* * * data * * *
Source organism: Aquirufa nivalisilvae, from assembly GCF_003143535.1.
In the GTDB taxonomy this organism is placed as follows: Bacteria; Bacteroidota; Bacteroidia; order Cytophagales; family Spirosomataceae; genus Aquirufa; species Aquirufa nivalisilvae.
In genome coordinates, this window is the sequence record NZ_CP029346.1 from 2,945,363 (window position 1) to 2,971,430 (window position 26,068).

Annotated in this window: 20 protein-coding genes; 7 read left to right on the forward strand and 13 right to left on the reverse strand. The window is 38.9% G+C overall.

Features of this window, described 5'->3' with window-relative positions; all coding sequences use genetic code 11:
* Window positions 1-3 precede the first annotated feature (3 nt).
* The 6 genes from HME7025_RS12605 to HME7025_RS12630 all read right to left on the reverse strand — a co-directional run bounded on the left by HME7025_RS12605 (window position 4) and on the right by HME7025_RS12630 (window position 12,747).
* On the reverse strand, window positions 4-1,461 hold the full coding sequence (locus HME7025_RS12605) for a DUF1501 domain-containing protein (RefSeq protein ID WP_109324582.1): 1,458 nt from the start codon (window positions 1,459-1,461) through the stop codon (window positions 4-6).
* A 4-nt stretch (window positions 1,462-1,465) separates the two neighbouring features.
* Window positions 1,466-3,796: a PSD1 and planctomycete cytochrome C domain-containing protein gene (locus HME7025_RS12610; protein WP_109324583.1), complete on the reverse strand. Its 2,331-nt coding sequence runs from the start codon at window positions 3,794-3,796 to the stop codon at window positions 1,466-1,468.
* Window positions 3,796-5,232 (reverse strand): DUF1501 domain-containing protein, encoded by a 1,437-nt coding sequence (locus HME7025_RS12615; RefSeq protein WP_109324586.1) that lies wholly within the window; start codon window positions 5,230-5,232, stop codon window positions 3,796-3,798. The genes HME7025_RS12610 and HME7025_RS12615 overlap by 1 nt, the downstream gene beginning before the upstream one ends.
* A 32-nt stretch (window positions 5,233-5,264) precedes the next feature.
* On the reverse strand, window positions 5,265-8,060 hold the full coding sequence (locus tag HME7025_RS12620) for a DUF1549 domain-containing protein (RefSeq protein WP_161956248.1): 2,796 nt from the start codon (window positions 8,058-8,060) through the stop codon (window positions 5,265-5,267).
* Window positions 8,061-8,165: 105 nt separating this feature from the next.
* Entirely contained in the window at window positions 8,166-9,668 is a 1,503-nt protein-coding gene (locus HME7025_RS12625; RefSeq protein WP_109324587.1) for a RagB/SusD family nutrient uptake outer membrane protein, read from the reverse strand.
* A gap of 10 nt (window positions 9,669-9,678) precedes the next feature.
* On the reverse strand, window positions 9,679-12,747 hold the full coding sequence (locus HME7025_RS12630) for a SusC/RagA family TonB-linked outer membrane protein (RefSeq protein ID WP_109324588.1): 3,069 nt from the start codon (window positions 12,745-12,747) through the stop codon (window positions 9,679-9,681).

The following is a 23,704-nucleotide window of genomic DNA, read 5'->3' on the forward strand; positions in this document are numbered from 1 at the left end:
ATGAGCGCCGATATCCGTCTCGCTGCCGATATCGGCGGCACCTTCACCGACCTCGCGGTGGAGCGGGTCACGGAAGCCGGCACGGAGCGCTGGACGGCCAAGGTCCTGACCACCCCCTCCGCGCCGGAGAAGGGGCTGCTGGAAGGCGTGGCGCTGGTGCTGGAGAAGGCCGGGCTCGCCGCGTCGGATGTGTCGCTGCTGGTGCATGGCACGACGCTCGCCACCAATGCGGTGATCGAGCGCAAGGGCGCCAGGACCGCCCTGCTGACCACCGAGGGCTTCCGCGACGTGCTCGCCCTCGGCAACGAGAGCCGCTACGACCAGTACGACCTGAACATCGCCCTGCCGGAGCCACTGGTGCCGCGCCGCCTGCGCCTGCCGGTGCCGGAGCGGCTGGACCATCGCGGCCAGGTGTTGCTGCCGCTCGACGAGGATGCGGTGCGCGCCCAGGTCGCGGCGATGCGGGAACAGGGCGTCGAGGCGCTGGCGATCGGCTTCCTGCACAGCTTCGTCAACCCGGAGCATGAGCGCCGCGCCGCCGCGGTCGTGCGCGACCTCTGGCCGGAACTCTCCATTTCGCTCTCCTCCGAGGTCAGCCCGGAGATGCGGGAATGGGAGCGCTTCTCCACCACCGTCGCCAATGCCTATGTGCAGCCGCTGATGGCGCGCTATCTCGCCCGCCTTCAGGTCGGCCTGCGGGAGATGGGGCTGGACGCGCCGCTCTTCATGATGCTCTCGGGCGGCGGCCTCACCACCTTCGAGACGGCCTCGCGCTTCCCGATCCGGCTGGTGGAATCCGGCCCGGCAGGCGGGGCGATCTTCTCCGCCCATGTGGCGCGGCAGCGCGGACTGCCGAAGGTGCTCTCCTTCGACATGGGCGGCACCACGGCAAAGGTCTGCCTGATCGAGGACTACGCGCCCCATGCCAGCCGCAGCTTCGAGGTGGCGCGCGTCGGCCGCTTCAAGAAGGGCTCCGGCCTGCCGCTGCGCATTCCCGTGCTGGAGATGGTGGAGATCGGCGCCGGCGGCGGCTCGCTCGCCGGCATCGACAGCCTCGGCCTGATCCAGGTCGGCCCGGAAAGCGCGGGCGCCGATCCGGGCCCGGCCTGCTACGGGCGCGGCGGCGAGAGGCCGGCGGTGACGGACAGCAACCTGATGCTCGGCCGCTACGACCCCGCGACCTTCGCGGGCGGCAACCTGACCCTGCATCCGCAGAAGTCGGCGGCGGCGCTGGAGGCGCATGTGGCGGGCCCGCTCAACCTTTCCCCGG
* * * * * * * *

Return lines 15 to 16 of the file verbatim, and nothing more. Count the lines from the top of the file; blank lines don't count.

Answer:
* Entirely contained in the window at window positions 8,166-9,668 is a 1,503-nt protein-coding gene (locus HME7025_RS12625; RefSeq protein WP_109324587.1) for a RagB/SusD family nutrient uptake outer membrane protein, read from the reverse strand.
* A gap of 10 nt (window positions 9,669-9,678) precedes the next feature.